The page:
Christmas shopping continued…

This is, ashamedly I admit, the first Christmas that I have been mindful of where the things I am buying come from. As I buy gifts or enjoy a meal out or look forward to festivities to come, I can’t help now but think of where the products I am using are from, what they are made of, who made them, what that person/those people are doing now, how they were treated when making them…

A useful and startling resource in this is the http://www.productsofslavery.org/ website. On it you will find highlighted the countries whose sold products are made using child or forced labour, and a list of these products as well as short summaries of the situations surrounding these. A gruelling read, it reminds me of just how much unfair and unethical labour is happening in our world.

It is impossible to trace everything back and I do not intend to become someone who avoids buying things because of the fear of buying something with a ‘slave mark’ on it. Rather, I believe that there are brands out there who are actively working against using forced labour or associating with other forms of trafficking, the following and encouraging of which will help reduce modern day slavery.

One such business is The Body Shop. I was so impressed at the service and the quality of the products during a ‘stocking filler shop’ earlier this week; but more than that, I believe that what they are doing in their social justice awareness and actions is outstanding. The pioneers of ‘Community Trade’, they aim to responsibly source all of their ingredients. They look to respect the earth and its fruit as well as treat the people all the way throughout the production chain fairly and ethically:

”We ask all our suppliers to sign the Code of Conduct which supports our Ethical Trade Programme, developed to improve conditions for all workers in the supply chain and to uphold their human rights. This code is strictly enforced and monitored to ensure standards are met regarding child labour, discrimination, and employee pay, hours and working conditions.”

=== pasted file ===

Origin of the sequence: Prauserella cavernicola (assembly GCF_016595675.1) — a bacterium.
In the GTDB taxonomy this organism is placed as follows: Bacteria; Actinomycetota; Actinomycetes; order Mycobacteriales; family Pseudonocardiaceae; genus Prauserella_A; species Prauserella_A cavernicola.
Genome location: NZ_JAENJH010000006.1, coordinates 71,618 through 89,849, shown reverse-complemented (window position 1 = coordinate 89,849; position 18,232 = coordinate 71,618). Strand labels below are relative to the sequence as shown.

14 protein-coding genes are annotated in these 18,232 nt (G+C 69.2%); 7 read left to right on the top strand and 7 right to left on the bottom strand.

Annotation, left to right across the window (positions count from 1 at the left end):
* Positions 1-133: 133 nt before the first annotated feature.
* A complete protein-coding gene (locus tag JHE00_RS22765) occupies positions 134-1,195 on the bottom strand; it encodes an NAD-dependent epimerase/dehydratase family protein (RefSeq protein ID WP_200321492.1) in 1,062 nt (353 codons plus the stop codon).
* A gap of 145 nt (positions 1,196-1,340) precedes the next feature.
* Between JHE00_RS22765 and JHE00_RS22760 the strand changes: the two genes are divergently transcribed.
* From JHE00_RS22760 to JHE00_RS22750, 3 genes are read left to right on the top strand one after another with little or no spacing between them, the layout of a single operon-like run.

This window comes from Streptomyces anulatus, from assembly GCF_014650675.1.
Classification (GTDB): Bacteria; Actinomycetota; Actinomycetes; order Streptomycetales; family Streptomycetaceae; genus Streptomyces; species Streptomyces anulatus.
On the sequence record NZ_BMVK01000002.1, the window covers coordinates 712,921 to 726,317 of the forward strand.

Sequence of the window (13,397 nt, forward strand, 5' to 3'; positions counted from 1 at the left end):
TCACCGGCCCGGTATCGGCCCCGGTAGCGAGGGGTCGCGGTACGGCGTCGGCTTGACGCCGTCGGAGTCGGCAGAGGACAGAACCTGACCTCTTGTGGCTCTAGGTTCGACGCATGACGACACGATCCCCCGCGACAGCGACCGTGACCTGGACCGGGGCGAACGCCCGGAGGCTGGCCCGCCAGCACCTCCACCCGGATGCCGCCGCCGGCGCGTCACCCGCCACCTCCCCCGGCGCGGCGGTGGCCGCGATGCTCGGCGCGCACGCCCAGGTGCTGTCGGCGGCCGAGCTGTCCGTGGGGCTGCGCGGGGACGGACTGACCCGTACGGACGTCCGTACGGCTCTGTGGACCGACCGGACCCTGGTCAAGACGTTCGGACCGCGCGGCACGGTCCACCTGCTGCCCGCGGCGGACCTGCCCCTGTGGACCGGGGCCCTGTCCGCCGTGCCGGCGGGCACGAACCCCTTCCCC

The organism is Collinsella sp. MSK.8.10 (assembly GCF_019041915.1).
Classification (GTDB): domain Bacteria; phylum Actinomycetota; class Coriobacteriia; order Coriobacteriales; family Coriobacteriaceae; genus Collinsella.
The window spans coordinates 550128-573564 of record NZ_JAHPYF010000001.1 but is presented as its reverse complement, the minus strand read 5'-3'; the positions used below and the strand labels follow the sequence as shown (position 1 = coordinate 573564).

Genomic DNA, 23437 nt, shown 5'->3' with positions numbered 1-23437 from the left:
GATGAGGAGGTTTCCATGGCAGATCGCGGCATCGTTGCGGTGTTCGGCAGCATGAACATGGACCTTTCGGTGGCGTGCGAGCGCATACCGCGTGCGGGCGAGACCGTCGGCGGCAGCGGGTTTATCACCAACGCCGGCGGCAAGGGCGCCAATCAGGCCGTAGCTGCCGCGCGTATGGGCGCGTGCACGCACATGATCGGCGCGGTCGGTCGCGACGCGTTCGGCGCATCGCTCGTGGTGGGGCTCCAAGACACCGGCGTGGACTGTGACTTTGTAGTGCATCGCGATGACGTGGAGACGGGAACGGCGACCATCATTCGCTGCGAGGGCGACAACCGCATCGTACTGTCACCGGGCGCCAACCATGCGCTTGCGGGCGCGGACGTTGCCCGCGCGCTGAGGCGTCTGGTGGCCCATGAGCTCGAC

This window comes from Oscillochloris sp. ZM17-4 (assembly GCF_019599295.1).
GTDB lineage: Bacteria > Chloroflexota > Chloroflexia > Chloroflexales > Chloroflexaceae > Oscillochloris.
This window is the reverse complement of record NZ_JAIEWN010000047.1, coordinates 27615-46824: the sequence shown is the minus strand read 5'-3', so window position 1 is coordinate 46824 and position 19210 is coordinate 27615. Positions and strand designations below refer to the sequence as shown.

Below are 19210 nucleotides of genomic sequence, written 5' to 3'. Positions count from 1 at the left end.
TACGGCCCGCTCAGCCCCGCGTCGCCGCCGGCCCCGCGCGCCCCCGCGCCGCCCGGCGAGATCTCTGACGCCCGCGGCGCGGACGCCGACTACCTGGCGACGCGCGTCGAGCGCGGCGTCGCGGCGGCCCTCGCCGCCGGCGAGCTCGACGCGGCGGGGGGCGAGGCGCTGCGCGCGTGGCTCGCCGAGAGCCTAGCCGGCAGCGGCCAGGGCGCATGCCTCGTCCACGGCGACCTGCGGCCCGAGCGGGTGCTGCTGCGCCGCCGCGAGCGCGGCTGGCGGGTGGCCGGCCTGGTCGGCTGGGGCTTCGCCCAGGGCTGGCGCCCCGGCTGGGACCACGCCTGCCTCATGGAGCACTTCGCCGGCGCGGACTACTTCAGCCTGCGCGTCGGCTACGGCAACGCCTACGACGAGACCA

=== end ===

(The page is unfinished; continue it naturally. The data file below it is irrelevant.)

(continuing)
The Body Shop also fights to stop child sex trafficking, with their ‘STOP sex trafficking of children and young people’ campaign, which ”aims to raise awareness of the scale of the issue, raise funding for vulnerable children and young people, and inspire those with decision-making power to effect change.”

We so often feel powerless in the face of such a great evil: my suggestion is that the power is in our hands to be responsible buyers, especially this Christmas. Look out for brands committed to ethical and fair standards for all, and get us one step closer to ending modern day slaver

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2 responses to “Christmas shopping continued…

  1. Thank you for this post. I hate the thought of purchasing anything made through child labor or slavery. I checked out the link you gave, thank you thank you.

    (oh and this isn’t spam, I’m a real person and I found your post very informative and I’m so glad I stopped by read it.)

    • Thanks, myfullcup! If you are interested in joining us on an effort to support anti-trafficking work and raise awareness of slavery, check out the ‘Modern Day Slavery’ group on Facebook!

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